Marc Alice & Destiny Blaine
With a name like Manson, it was no great surprise when Manson Angola ended up in the pen. Some believed he’d been doomed for such a fate since birth. Others thought he was guilty as charged and still others believed he just downright deserved what he had coming to him.
What he had coming was shackles and chains, solitary confinement, and numerous attempts to make his life a living hell. Until one day, in walked a man who could’ve been the devil’s child, but in fact, had a more befitting name—Lucifer.
Dolled up in deception and as pretty as any man had a right to be, Lucifer—or Luke for short—stood about six-foot-two and weighed around two hundred and twenty-two pounds to be exact and he was as real to Manson as the guards who made a habit out of throwing him to the real wolves—the fellows who seemed to have a thing for a young fellow serving back-to-back life sentences for murders he didn’t commit.
Most men should’ve been afraid of someone like Manson. Then again, most men in the maximum security prison knew why he’d been sentenced.
He belonged to Lucifer. And the other prisoners were just doing their jobs by breaking him in.
Lucifer’s Lunatic was a hot read.
This is definitely a darker erotic romance. Because, one, it’s set in prison, two, the main protagonist is in there for being a serial killer (though he claims to be innocent), and three, his love interest is supposedly the devil. This is one of those novels where there’s not a clear romance element, which means there’s no lovey-dovey stuff, and I think the novel is all the stronger for it. Would a dark jail-set novel populated with murderers and the devil be believable if it featured flowery language punctuated with hearts and warm embraces?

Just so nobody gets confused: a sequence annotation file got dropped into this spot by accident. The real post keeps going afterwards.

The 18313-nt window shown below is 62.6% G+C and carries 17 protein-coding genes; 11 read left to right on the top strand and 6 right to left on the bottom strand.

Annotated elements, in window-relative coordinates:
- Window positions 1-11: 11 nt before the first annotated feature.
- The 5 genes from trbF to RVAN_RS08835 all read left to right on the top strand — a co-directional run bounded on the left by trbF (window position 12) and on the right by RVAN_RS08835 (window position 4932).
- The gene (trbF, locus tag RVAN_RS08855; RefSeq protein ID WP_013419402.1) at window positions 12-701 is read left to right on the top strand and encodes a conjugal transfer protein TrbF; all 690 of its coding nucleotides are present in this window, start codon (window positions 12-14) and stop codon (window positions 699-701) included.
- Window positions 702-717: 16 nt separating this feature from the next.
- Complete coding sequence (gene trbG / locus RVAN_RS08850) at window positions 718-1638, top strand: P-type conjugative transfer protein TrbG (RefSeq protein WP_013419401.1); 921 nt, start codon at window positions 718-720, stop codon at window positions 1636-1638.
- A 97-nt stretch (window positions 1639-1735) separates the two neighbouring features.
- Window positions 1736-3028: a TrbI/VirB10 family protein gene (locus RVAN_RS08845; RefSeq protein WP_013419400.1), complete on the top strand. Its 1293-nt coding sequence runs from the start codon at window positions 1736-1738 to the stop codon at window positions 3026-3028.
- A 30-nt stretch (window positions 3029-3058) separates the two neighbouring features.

What I found particularly appealing about Lucifer’s Lunatic was the sex scenes. Alice and Blaine portray the sex as dirty, sometimes dub-con, rough, and raw. The writing in the sex scenes was of a level I don’t often see in M/M romance — it was more on par with gay erotica. (And I see this as a huge plus.) The setting, scenes, and characters almost bring to mind gay porn (the jail-set stuff). Hmm… perhaps this wandery paragraph just goes to show how hot I thought the sex was.
As for the devil — I enjoyed the ambiguity throughout much of the novel. Is he really the devil? Or is he a master manipulator with mental illness? The uncertainty of which is true is carried through most of the novel and leaves the reader questioning exactly what is happening and why, but in a good way. I was almost disappointed to find out the answer to if he is really the devil or not, as I enjoyed the ambiguity. However, in hindsight, if the answer was never revealed, then it probably would have been a less satisfying read.
This is a tale of forbidden love. Even Manson knows it, despite falling for this guy that everyone thinks is the devil. I thought the use of making Manson’s cock grow hard against his will an interesting device I don’t see too often — it’s true that the cock can betray a man. A guy can be so set against something, but his cock can have a mind of it’s own and get really horny. And then the cock can control him. This may be partly what’s behind Manson’s infatuation with this dangerous man — he seems to know to stay away, or feels that he should stay away, but he can’t help but grow hard in his presence and then that clouds his thinking. I think what I’m getting at here is that Alice and Blaine used the male anatomy effectively, and in ways that I don’t often see in M/M books.
In summary, definitely a hot read.